'**' as hash splat?

We can:

a = [2,1]
[3,*a] #=> [3,2,1]

h = {:b=>2, :a=>1}
{:c => 3, **h} #=> {:c=>3, :b=>2, :a=>1}

T.

Trans [email protected] wrote:

We can:

a = [2,1]
[3,*a] #=> [3,2,1]

h = {:b=>2, :a=>1}
{:c => 3, **h} #=> {:c=>3, :b=>2, :a=>1}

class Hash; alias_method :<<, :merge!; end

So, for example:

h = {:b=>2, :a=>1}
{:c => 3} << h
#=> {:c=>3, :b=>2, :a=>1}

But perhaps I’m missing some desideratum other than brevity. m.

On Mon, 23 Oct 2006 20:49:55 -0700, Trans wrote:

T.
The purpose of splat is to convert an array into a list of parameters to
a
method. Since [] is a method, this happens to work well for including an
array into another array. But that’s not its purpose, just a side
effect.

There’s no real concept of converting a hash into a list of parameters
to
a function, so there’s no splat notation for it.

If you want to combine hashes, use the merge method

{:c=>3}.merge(h) #=> {:a=>1, :b=>2, :c=>3}

Ken B.:

On Mon, 23 Oct 2006 20:49:55 -0700, Trans wrote:

a = [2,1]
[3,*a] #=> [3,2,1]
The purpose of splat is to convert an array into a list of parameters to a
method. Since [] is a method,

irb> method :[]
NameError: undefined method `[]' for class`Object’

Kalman

Hi –

On Tue, 24 Oct 2006, Kalman N. wrote:

Ken B.:

On Mon, 23 Oct 2006 20:49:55 -0700, Trans wrote:

a = [2,1]
[3,*a] #=> [3,2,1]
The purpose of splat is to convert an array into a list of parameters to a
method. Since [] is a method,

irb> method :[]
NameError: undefined method `[]' for class`Object’

irb(main):003:0> a = [2,1]
=> [2, 1]
irb(main):004:0> [3, *a]
=> [3, 2, 1]

David

Trans schrieb:

T.
we can do by using method Hash::[] instead of literal {}

Hash[ :c, 3, *h ] # => {:c=>3, [:a, 1]=>[:b, 2]}

Rolf

On 10/24/06, [email protected] [email protected] wrote:

irb(main):003:0> a = [2,1]
=> [2, 1]
irb(main):004:0> [3, *a]
=> [3, 2, 1]

I think Kalman was just pointing out that [] (in this case as the
array literal syntax) is not a method, contrary to what Ken had
claimed.

Jacob F.

Rolf Gebauer schrieb:

{:c => 3, **h} #=> {:c=>3, :b=>2, :a=>1}

T.
we can do by using method Hash::[] instead of literal {}

Hash[ :c, 3, *h ] # => {:c=>3, [:a, 1]=>[:b, 2]}

sorry for (twice) rubbish
must be :
Hash[ :c, 3, *h.to_a.flatten ] # => {:c=>3, [:a, 1]=>[:b, 2]}

Rolf

Ken B. wrote:

{:c => 3, **h} #=> {:c=>3, :b=>2, :a=>1}

T.

The purpose of splat is to convert an array into a list of parameters to a
method. Since [] is a method, this happens to work well for including an
array into another array. But that’s not its purpose, just a side effect.

There’s no real concept of converting a hash into a list of parameters to
a function, so there’s no splat notation for it.

Not so for Ruby 2.0, assuming we do indeed get key parameters:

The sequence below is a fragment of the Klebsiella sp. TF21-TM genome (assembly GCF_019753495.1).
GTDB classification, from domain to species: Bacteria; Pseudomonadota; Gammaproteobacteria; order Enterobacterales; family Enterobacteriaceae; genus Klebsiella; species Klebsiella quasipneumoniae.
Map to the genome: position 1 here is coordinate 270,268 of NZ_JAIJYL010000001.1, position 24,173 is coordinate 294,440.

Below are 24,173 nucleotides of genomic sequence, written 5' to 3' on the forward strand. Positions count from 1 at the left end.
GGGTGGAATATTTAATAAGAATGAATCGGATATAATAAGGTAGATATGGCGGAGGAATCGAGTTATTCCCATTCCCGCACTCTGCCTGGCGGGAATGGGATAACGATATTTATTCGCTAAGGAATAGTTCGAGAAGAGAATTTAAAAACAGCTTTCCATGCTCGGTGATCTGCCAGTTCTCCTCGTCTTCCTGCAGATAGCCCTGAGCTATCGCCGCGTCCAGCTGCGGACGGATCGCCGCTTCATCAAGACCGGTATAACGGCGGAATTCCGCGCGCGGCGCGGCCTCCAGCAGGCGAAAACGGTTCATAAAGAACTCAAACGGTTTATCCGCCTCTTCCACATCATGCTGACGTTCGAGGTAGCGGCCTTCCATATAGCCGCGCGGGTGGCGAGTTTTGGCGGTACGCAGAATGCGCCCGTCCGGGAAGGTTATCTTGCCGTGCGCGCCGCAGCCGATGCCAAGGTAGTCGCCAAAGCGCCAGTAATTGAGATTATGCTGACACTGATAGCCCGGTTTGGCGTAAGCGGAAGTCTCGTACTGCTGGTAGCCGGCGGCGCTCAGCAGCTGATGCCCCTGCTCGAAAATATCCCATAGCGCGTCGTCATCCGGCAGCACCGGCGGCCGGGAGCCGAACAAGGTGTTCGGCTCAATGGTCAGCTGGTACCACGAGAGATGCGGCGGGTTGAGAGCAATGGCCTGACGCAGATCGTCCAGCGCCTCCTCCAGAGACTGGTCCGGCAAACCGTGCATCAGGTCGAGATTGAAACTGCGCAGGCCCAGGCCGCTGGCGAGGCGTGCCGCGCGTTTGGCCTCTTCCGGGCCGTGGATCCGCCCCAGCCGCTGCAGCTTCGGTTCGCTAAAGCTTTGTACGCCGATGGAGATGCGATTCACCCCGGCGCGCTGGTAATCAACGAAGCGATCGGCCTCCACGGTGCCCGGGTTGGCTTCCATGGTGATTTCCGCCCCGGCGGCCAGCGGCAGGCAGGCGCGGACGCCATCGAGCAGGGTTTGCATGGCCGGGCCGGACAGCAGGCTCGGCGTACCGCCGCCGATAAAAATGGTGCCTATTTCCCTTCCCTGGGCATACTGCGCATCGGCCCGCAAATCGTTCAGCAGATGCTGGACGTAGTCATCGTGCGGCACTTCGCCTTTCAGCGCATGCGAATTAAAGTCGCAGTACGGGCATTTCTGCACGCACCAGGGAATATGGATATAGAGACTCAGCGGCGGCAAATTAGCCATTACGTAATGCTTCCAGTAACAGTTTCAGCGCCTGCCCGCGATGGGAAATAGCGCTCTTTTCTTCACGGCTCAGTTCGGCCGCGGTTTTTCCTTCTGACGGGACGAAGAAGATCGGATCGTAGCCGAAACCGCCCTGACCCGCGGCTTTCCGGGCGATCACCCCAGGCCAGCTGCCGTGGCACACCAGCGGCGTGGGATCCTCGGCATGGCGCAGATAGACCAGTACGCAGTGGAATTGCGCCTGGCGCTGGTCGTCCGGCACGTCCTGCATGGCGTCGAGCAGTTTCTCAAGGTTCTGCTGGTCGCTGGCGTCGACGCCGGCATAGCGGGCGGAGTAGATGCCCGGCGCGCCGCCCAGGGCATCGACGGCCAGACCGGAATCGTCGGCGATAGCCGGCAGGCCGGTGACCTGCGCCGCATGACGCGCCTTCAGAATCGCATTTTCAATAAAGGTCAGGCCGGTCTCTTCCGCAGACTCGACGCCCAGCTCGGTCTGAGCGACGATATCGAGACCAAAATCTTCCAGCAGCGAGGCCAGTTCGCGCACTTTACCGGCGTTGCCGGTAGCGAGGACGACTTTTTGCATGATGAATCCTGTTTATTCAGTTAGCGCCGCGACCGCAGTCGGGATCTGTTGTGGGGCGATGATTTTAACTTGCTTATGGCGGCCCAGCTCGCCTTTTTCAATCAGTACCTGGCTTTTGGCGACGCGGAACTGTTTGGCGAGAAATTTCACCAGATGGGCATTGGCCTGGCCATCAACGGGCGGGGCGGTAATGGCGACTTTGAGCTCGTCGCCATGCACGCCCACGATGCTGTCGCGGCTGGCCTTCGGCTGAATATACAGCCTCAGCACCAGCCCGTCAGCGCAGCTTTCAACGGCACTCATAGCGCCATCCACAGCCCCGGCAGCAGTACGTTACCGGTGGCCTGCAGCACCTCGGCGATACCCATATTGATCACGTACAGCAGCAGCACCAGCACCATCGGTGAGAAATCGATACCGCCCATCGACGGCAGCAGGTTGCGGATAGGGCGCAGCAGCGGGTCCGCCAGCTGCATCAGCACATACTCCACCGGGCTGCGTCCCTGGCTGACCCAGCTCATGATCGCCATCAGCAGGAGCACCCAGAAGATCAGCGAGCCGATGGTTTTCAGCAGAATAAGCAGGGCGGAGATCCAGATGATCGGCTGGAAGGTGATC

def foo( **keys )
p keys
end

If you want to combine hashes, use the merge method

{:c=>3}.merge(h) #=> {:a=>1, :b=>2, :c=>3}

And with arrays one can use #+. That’s fine, but it lacks a certain
elegance in some instances.
T.

On 10/24/06, Kalman N. [email protected] wrote:

NameError: undefined method `[]' for class `Object’

Kalman

Maybe you want to try this

Array.instance_method :[]

Cheers
Robert

The reasonable man adapts himself to the world; the unreasonable one
persists in trying to adapt the world to himself. Therefore all progress
depends on the unreasonable man.

• George Bernard Shaw

On 10/24/06, Trans [email protected] wrote:

> > > > h = {:b=>2, :a=>1} > > {:c => 3, **h} #=> {:c=>3, :b=>2, :a=>1}

I want this toy +1

{:c=>3}.merge(h) #=> {:a=>1, :b=>2, :c=>3}

And with arrays one can use #+. That’s fine, but it lacks a certain
elegance in some instances.
T.

Completely agree
Robert

The reasonable man adapts himself to the world; the unreasonable one
persists in trying to adapt the world to himself. Therefore all progress
depends on the unreasonable man.

• George Bernard Shaw

Rick DeNatale:

Array.instance_method :[]

But I think that Kalman’s point wasn’t that there are no :[] methods,
which of course there are, but that the snippet

[3, *a]

Isn’t a method call but syntax.

Exactly.

Kalman

On 10/26/06, Rick DeNatale [email protected] wrote:

a
But I think that Kalman’s point wasn’t that there are no :[] methods,
both argument passing and literal construction can be viewed as usages
of parallel assignment.

You are right about all you were saying, only I did not want to make any
I just wanted to underline that :[] was an instance method of Array as
I
did not think about Kalman’s point .
Was I too harsh/quick/offensive? If so I am sorry;
I thaught it was an important minor point to make and I thaught I was
quite
alligned with Kalman’s style but I have no problem in admiting errors

Cheers
Robert

Rick DeNatale

My blog on Ruby

The reasonable man adapts himself to the world; the unreasonable one
persists in trying to adapt the world to himself. Therefore all progress
depends on the unreasonable man.

• George Bernard Shaw

Hi –

On Wed, 25 Oct 2006, Jacob F. wrote:

irb> method :[]
NameError: undefined method `[]' for class`Object’

irb(main):003:0> a = [2,1]
=> [2, 1]
irb(main):004:0> [3, *a]
=> [3, 2, 1]

I think Kalman was just pointing out that [] (in this case as the
array literal syntax) is not a method, contrary to what Ken had
claimed.

Right, I didn’t pick up on that.

David

On 10/25/06, Robert D. [email protected] wrote:

irb> method :[]
NameError: undefined method `[]' for class `Object’

Maybe you want to try this

Array.instance_method :[]

But I think that Kalman’s point wasn’t that there are no :[] methods,
which of course there are, but that the snippet

[3, *a]

Isn’t a method call but syntax.

And adding to that, splat isn’t just for method parameters, but for
cases like this as well as parallel assignment.

And I think of splat as primarily a parallel assignment ‘thing’ since
both argument passing and literal construction can be viewed as usages
of parallel assignment.

Rick DeNatale

My blog on Ruby